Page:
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Presentation on theme: "Fungi."— Presentation transcript:

1 Fungi

2 Fungi Heterotrophs that secrete digestive enzymes on organic matter and absorb released nutrients Saprobes feed on organic remains (major decomposers in ecosystems) Symbionts, harmless or beneficial Parasites Include single-celled yeasts and large multicelled species

3 A Fungal Symbiont: Lichen

4 Fungal Groups Three major groups
Zygote fungi, sac fungi, and club fungi

5 Fungal Life Cycles Sexual and asexual spore production
In multicelled species Spores germinate, give rise to filaments (hyphae) Filaments grow into extensive mesh (mycelium) Sexual reproduction Hyphae form short-lived, spore-producing reproductive structures (mushrooms)

6 Fungal Spore-Producing Structures

7 Zygomycetes: Zygote Fungi
Include molds that grow on foods (fruits, breads) A few species are dangerous pathogens Hyphae: Continuous tubes with no cross-walls

8 Ascomycetes: Sac Fungi
The most diverse group Single-celled yeasts and multicelled species

9 Predatory Sac Fungus

10 Basidiomycetes: Club Fungi
Multicelled club fungi also have hyphae with cross-walls and can produce complex reproductive structures (mushrooms) Many club fungi are major decomposers in forest habitats

11 Life Cycle: Club Fungi

12 Lichen A composite organism that consists of a fungal symbiont and one or more photoautotrophs (green algae or cyanobacteria) The fungus makes up most of the lichen, and obtains nutrients from its photosynthetic partner

13 Lichens

14 Mycorrhizae (Fungus-Roots)
Symbiotic interaction between fungus and plant Fungal hyphae surround or penetrate roots and supplement their absorptive surface area Fungus shares some absorbed mineral ions with the plant, gets some carbohydrates back

15 A Mycorrhiza

16 Fungal Infections A number of pathogenic fungi can destroy crops, spoil food, and cause diseases in humans Examples: Athlete’s foot, apple scab, ergot

17 Poisonous Mushrooms

18 Plant Evolution

19 Plant Adaptations to Land
Most groups are adapted to dry and often cold habitats through structural modifications Stomata across epidermal surfaces Waterproof cuticle Xylem and phloem (vascular tissues)

20 Alternation of Generations
Land plants alternate between gametophyte (haploid) and sporophyte (diploid) generations

21 From Haploid to Diploid Dominance
Dominant stages Haploid body (algae and nonvascular plants) Diploid body (most modern plants) Complex sporophytes retain, nourish, and protect new generations through seasons Production of two spore types allows evolution of pollen grains and seeds in two lineages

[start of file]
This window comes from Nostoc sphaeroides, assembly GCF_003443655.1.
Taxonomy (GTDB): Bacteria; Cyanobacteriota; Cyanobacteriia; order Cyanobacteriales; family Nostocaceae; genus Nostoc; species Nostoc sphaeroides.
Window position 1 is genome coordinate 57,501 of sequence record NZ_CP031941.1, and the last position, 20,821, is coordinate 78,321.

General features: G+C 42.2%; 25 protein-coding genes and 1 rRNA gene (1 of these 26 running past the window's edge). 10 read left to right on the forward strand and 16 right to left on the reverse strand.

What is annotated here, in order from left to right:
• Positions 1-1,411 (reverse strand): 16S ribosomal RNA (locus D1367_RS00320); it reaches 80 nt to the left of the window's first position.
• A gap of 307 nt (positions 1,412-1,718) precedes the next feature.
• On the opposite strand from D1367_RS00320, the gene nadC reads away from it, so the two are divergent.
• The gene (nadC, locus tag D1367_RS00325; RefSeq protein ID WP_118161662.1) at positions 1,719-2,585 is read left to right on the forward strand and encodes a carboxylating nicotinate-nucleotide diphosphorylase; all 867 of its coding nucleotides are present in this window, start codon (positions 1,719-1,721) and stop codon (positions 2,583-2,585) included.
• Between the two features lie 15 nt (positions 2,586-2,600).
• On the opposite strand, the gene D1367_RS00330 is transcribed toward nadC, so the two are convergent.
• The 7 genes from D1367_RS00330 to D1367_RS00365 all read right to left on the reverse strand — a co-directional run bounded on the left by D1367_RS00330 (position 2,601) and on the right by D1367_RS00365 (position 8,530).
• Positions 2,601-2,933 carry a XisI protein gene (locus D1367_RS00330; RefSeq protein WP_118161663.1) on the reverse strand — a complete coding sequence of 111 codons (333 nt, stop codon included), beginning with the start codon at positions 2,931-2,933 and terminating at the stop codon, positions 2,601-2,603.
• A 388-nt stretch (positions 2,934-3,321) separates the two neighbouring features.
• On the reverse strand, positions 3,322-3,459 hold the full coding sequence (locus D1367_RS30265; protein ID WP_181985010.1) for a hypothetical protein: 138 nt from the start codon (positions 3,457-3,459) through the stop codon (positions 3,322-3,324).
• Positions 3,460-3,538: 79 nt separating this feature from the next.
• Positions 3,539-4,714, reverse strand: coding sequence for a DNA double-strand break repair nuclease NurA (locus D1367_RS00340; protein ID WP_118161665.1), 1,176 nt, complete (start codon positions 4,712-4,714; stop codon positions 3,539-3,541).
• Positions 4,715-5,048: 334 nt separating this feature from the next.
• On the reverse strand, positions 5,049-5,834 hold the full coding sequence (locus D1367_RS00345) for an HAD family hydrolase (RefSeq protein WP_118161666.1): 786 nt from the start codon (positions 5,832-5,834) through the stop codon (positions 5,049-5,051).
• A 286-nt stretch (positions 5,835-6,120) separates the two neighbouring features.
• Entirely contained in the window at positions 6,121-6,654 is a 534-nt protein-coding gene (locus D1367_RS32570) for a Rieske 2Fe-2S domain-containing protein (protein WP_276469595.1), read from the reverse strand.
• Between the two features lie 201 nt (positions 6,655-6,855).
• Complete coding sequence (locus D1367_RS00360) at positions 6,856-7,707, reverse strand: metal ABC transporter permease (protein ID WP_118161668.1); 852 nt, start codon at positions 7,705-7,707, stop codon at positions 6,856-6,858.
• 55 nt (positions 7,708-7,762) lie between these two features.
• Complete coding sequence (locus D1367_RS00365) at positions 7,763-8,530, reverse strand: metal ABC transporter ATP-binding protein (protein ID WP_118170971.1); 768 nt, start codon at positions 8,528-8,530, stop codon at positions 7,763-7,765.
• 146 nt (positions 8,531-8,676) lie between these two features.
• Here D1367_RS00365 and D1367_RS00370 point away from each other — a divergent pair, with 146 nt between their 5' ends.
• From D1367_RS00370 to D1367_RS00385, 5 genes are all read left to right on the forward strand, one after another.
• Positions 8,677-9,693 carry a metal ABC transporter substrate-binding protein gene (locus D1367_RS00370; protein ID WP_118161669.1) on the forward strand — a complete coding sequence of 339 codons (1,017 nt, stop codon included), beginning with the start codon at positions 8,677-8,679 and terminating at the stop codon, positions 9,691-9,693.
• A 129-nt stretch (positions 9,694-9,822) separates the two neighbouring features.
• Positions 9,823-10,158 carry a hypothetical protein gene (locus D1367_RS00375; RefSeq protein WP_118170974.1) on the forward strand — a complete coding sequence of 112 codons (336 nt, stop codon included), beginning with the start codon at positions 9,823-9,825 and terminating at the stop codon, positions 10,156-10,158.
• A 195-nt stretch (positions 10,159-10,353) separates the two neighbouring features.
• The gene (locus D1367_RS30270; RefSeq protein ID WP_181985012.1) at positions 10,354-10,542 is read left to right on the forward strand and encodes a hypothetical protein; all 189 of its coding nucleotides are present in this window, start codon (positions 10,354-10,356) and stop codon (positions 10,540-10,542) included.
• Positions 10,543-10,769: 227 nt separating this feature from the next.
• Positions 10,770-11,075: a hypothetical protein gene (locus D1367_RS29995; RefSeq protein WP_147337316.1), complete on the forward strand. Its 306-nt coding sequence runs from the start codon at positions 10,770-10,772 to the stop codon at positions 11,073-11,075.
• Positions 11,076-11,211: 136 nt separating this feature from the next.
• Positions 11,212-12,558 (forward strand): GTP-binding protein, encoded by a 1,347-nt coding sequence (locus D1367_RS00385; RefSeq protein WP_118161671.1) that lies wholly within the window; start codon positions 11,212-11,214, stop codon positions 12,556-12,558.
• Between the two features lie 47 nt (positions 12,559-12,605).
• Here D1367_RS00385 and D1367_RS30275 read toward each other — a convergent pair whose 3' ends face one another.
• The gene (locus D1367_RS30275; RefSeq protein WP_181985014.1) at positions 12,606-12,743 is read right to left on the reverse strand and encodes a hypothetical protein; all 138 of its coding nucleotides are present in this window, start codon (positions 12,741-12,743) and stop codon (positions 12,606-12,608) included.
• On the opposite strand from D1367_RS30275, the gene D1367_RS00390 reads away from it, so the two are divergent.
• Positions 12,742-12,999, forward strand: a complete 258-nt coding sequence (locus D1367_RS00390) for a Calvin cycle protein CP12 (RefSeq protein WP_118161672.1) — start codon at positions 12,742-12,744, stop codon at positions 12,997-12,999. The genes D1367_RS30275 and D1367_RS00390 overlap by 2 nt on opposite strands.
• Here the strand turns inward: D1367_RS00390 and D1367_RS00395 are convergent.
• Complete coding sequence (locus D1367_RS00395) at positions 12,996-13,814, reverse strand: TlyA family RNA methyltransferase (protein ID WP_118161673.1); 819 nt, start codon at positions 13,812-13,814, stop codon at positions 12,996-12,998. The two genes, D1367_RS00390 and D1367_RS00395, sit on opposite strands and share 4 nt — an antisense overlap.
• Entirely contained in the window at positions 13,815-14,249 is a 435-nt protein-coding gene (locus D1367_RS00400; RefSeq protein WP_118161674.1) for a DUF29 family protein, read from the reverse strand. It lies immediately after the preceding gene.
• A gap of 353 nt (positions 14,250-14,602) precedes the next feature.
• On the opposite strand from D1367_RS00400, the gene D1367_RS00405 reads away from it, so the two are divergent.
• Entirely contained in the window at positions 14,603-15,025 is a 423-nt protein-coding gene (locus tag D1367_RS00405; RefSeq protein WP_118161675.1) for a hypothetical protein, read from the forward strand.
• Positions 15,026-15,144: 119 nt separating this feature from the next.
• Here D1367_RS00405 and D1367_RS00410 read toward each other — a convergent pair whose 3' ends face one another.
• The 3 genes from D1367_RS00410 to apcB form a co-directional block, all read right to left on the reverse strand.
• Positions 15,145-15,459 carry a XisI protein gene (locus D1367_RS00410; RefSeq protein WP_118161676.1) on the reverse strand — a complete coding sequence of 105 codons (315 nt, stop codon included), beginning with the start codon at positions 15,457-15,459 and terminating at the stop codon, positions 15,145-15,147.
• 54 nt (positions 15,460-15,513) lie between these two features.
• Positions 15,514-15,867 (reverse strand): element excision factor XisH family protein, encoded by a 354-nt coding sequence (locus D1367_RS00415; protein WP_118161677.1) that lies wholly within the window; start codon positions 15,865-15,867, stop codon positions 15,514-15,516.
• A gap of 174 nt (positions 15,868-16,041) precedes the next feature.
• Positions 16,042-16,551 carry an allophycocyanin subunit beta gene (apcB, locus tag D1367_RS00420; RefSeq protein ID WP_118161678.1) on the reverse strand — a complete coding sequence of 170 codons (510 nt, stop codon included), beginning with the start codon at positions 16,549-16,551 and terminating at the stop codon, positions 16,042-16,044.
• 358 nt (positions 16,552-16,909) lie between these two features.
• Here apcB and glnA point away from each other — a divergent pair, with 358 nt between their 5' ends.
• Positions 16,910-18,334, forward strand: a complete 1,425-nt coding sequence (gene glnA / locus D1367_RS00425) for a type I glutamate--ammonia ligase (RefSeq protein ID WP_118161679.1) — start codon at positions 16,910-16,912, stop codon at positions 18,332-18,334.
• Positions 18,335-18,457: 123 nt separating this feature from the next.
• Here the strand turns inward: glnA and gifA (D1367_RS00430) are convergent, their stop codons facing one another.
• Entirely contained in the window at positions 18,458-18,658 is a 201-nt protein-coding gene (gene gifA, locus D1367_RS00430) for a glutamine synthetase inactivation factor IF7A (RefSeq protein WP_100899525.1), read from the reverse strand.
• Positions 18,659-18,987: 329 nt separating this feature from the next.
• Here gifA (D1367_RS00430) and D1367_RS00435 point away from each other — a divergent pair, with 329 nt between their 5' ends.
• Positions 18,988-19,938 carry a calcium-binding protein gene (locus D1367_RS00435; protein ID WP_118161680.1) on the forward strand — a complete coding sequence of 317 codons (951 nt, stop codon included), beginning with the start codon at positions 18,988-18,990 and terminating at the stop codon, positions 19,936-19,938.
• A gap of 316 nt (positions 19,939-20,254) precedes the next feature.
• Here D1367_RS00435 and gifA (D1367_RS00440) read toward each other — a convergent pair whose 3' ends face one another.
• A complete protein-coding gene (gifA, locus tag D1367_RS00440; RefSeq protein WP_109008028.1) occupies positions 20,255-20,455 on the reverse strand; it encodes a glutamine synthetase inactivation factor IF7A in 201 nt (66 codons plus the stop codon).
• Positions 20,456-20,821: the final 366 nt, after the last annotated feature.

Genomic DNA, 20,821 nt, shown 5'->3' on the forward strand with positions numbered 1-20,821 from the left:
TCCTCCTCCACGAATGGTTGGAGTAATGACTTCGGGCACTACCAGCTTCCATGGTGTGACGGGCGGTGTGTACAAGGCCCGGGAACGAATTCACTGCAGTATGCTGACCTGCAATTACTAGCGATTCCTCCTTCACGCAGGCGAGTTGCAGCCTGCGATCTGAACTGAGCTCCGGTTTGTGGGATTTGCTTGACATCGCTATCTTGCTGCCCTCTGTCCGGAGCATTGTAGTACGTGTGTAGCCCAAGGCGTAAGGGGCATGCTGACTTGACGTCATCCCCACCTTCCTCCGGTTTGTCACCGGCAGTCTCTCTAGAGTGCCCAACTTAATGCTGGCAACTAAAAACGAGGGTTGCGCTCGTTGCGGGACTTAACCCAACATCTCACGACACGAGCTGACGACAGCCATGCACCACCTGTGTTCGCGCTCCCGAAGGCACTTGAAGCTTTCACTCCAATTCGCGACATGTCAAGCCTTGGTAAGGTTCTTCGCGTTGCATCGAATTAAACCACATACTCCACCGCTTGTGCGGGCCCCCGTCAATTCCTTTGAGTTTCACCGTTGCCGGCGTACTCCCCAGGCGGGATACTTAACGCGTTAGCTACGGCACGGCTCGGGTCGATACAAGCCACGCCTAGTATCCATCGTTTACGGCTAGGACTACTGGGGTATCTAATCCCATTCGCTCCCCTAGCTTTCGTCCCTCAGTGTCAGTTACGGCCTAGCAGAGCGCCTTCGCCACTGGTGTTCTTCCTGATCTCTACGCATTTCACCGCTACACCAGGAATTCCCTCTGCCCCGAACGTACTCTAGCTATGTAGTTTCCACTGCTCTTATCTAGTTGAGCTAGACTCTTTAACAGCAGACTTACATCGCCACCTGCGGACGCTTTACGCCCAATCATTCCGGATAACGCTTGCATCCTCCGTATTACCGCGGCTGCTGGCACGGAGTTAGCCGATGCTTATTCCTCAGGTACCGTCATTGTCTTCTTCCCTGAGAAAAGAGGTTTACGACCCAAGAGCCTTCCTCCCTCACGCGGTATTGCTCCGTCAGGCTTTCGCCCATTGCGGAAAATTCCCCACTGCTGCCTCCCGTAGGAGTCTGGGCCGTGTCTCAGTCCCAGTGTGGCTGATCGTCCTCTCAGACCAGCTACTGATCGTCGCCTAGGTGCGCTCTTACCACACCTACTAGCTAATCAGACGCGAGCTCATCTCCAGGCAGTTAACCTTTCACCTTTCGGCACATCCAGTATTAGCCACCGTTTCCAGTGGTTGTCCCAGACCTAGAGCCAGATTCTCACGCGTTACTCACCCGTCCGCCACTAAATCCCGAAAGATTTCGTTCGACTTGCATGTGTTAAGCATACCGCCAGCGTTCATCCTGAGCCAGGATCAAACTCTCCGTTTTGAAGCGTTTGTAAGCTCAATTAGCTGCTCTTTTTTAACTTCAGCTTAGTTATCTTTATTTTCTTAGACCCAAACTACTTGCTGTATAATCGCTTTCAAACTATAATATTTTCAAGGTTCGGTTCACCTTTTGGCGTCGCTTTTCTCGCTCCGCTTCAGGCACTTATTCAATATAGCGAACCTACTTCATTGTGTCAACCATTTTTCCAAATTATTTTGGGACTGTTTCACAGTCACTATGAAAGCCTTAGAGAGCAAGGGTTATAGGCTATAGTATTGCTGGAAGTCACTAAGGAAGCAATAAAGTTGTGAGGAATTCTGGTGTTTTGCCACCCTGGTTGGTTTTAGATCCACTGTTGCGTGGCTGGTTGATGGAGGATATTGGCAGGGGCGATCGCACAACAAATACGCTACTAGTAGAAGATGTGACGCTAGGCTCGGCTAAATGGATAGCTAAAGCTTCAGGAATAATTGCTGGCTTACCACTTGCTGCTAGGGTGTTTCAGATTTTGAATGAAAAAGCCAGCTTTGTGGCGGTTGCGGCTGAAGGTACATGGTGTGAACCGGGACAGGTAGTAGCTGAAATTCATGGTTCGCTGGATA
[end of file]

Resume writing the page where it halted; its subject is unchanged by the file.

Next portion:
22 Evolutionary Trends in Plant Life Cycles

23 Fig. 21.3, p.335

24 Bryophytes Mosses, liverworts, and hornworts
Nonvascular (no xylem or phloem)

25 Life Cycle: Bryophytes
Sperm swim through water droplets or film of water to eggs Sporophytes stay attached to larger gametophytes Spores that give rise to gametophytes are wind-dispersed

26 Life Cycle: Bryophytes

27 female gametophytes male gametophyte thallus (leaflike part) close-up of gemmae

28 Peat Bogs: Sphagnum

29 Seedless Vascular Plants
Lycophytes, horsetails, whisk ferns, true ferns

30 Life Cycle: Seedless Vascular Plants
Dominated by the sporophyte Spore-bearing structures Sori of ferns Sperm swim through water to reach eggs

31 The sporophyte (still attached to the gametophyte) grows, develops. zygote rhizome sorus Diploid Stage fertilization meiosis Haploid Stage Spores are released. Spores develop. egg-producing structure egg mature gametophyte (underside) sperm-producing structure A spore germinates, grows into a gametophyte. sperm

32 Fern Diversity

33 Seed-Bearing Vascular Plants
Gymnosperms and flowering plants (angiosperms)

34 Life Cycle: Seed Plants
Microspores become pollen grains in which sperm-producing male gametophytes develop Megaspores give rise to female gametophytes (with eggs) inside ovules Seed: A mature ovule Part of ovule forms nutritive tissue and seed coat (protects embryo sporophyte)

35 Gymnosperms: Naked Seeds
Conifers, cycads, ginkgos, and gnetophytes Many are well adapted to dry climates Life cycle: No ovaries Ovules form on exposed surfaces of strobili or (in conifers) female cones

36 Gymnosperms

37 section through one ovule (the red “cut” in the diagram to the left) surface view of a female cone scale (houses two ovules) ovule section through a pollen sac (red cut) surface view of a scale of a male strobilus (houses two pollen sacs) mature sporophyte seed coat embryo nutritive tissue zygote seedling seed formation Diploid Stage fertilization meiosis meiosis pollen tube Haploid Stage sperm-producing cell (view inside an ovule) pollination (wind deposits pollen grain near ovule) Microspores form, develop into pollen grains. Megaspores form; one develops into the female gametophyte. Germinating pollen grain (the male gametophyte). Sperm nuclei form as the pollen tube grows toward the egg. eggs female gametophyte

38 Angiosperms: Flowering Plants
Only angiosperms have flowers Many coevolved with birds, bees, bats, and other animal pollinators Most widely distributed and diverse plant group Two largest classes: Dicots and monocots

39 angiosperms (flowering plants) cycads ferns gymnosperms ginkgo other genera

40 Evolution of Flowering Plants

41 petal stamen (microspores form here) sepal carpel (megaspores form here) ovule in an ovary

42 Life Cycle: Flowering Plants
Monocot life cycle: An example of sexual reproduction in flowering plants Formation of pollen and eggs Double fertilization produces an embryo sporophyte and nutritive tissue that supports it Protective seeds form in ovaries Outer ovary tissues later develop into fruits

43 Monocot Life Cycle: Lily

44 Summary: Plant Evolutionary Trends

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